Five shows getting a deserved repeat appearance in Edinburgh and Glasgow in 2020

Five shows getting a deserved repeat appearance in Edinburgh and Glasgow in 2020

Pride and Prejudice (Sort Of)

Including an adaptation of Pride and Prejudice, a documentary play and a spectacular piece of gig theatre

Although it is often the larger commercial companies that can tour a production – leading to a stream of familiar scripts revisiting Scotland and presenting a broadly conservative repertoire that majors on Shakespeare, celebrity vehicles and murder mysteries –, the revivals and returns of smaller scale productions, including Edinburgh Fringe successes, reflect a range of themes and issues that are perhaps closer to contemporary concerns. Across the next few months, certain shows reveal that theatre and performance are still examining the state of the national consciousness.

Pride and Prejudice (Sort Of)
A welcome return for Isobel McArthur's adaptation of Jane Austen's classic. With its feminist perspective, and Paul Brotherston's vivacious direction, Pride and Prejudice (Sort Of) manages to comment on the novel's popular cultural status, race through a romance with a unique yet respectful take on Mr Darcy, poke at the hidden assumptions of the era and combine intelligence and wit.
Lyceum, Edinburgh, Thu 23 Jan–Sat 15 Feb.

Trojan Horse
This documentary play had a degree of controversy and a greater degree of success at the 2018 Edinburgh Fringe, telling the stories of Muslim teachers and governors who were accused of promoting extremism through a Birmingham school. With the UK still struggling to combat Islamophobia, or respond consistently to multiculturalism, Trojan Horse remains, sadly, immediate and provocative.
Traverse, Edinburgh, Tue 11 & Wed 12 Feb; Tron, Glasgow, Thu 13–Sat 15 Feb.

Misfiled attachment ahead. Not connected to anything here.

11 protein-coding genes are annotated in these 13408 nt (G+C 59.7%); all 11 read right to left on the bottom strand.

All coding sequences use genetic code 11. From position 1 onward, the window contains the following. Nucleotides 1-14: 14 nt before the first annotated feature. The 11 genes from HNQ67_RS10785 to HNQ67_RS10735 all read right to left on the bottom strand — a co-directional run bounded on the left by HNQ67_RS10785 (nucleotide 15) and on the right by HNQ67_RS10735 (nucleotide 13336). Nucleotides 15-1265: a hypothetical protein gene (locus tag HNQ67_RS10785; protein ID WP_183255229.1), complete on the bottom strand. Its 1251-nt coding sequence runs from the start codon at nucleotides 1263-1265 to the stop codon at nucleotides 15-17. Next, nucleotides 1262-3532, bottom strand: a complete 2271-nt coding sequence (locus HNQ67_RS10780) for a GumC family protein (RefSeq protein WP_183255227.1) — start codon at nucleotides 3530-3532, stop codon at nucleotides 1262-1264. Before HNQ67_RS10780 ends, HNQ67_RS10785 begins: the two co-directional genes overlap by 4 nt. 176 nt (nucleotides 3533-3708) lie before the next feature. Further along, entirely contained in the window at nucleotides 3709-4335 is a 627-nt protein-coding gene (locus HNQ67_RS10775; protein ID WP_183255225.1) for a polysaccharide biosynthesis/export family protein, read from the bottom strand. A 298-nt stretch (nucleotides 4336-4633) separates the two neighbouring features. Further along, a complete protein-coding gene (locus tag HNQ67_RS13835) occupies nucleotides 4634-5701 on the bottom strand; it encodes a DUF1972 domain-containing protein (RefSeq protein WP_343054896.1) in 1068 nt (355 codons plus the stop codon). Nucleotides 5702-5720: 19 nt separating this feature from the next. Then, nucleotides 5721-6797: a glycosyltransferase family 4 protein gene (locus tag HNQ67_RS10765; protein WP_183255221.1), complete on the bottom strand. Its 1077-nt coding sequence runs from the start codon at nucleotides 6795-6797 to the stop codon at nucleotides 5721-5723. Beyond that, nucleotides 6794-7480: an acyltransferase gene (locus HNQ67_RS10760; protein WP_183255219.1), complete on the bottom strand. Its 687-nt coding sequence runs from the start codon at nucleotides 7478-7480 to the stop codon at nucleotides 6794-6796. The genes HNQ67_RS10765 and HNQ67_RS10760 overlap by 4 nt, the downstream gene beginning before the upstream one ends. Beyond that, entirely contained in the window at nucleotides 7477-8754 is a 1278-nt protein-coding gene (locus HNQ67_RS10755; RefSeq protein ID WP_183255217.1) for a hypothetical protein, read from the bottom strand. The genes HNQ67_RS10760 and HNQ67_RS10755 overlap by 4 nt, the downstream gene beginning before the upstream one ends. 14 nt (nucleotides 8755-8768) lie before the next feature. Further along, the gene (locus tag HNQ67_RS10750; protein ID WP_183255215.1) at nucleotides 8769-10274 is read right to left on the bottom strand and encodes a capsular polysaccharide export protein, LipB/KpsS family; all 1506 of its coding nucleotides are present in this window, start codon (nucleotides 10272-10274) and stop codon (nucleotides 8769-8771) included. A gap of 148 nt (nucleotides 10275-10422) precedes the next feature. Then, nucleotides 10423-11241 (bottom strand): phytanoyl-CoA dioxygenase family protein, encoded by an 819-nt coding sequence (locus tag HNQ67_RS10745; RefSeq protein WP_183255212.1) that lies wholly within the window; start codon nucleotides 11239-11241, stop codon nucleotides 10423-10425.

Mouthpiece
Kieran Hurley looks at class consciousness and Edinburgh's creative scene through the relationship between an older writer and a young man who struggles with a difficult home life. Questioning the right of the arts to tell the stories of the exploited, and depicting two versions of Edinburgh, Hurley's distinctive political voice challenges the easy answers.
Traverse, Edinburgh, Thu 6–Sat 15 Feb; Tron, Glasgow, Thu 27–Sat 29 Feb.

Daddy Drag
Leyla Josephine mashes up drag and spoken word to consider the father. Humorous yet intelligent, it landed the artist a place in 2019's Hot 100 and demonstrates how experimental and queer performance can engage with familiar topics and offer an original perspective.
Tron, Glasgow, Wed 26–Sat 29 Feb.

Wind Resistance
Having become something of an icon for successful gig theatre, Karine Polwart comes back to the venue that co-created this magical and music reflection on the migration patterns of geese, which ranges across matters of ecology, nostalgia, maternity and memoir, to demonstrate the power of fusing theatrical dramaturgy and contemporary folk song.
Lyceum, Edinburgh, Wed 25–Sat 28 Mar.

Wind Resistance

  • 5 stars

Every autumn, two and a half thousand pink-footed geese fly from Greenland to winter at Fala Flow, a peat-bog south-east of Edinburgh. Musician Karine Polwart captures the surrounding landscape through story and song, taking in history, bird lore and personal memoir.

Pride and Prejudice (Sort Of)

An irreverent all-female adaptation of Jane Austen's classic love story, with all the ruthless matchmaking we've come to expect, with the addition of some new characters from below-stairs.

Leyla Josephine: Daddy Drag

Leyla attempts to understand what it means to be a father through her witty performance style, drag costumes and complex but unconditional love for her dad.

Trojan Horse

Amnesty International Freedom of Expression & Fringe First awards winner theatre play.

Mouthpiece

  • 4 stars

Kieran Hurley looks at class consciousness and Edinburgh's creative scene through the relationship between an older writer and a young man who struggles with a difficult home life.

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